The “road map” can and should also apply to business processes. It is worth knowing which processes we are going to robotize, which to automate and which to extinguish. In subsequent iterations, in the next sprints, architects detail architecture to help teams decide or define guidelines on how to communicate between applications and the scope of data processing.
When writing about the guidelines, it is worth mentioning a wider catalog of architecture products.
In my opinion, architectural products should be considered in the strategic and operational context. From a strategic point of view, architects should, in accordance with the business strategy and IT strategy, develop and communicate technologies and architectural principles related to cooperation between applications. These should be meaningful short documents. The vision of target and transitional architecture in UML or ArchiMate notation is welcome. Links between high-level business processes and applications even indicated.
Operationally, depending on the organization, architects have minimal architectural guidance or in more complex situations high level architecture. Diagrams of components and sequences are welcome. Architects should also make architectural decisions when planning sprints. Register of decisions and architectural deviations is indicated. It is especially useful when the decisions are periodic.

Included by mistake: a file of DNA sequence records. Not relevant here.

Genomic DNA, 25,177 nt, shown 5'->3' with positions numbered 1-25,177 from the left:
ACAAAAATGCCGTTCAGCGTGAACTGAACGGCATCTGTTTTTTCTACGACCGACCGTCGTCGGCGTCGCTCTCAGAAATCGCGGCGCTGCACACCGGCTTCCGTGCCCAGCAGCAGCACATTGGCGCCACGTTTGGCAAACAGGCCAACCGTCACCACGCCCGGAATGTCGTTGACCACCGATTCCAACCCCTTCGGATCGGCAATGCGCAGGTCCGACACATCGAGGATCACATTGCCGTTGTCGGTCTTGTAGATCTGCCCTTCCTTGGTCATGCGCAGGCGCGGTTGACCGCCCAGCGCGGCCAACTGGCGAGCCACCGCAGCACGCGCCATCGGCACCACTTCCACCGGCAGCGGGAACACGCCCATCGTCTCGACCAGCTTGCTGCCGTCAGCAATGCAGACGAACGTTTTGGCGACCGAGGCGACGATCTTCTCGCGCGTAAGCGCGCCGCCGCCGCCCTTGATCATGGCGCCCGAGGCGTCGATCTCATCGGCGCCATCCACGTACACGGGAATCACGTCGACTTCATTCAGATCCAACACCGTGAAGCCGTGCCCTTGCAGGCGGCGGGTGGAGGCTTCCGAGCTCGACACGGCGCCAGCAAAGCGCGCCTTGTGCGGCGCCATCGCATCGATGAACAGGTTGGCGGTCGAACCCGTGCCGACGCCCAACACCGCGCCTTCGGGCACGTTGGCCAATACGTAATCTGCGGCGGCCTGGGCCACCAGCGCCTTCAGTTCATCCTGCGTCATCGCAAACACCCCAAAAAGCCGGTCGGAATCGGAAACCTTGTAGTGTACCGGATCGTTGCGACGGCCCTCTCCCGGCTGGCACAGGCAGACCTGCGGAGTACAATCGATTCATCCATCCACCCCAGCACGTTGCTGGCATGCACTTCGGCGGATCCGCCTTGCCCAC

To sum up. The role of the architect in an agile approach, in my opinion is important. Architects do not act as team members, but they can support these teams. Coordination of “global” changes both in the business and application layer is not easy. In my opinion, however, it is necessary. I think architects are the ones who are able to “embrace chaos” and I hope that they are doing it 🙂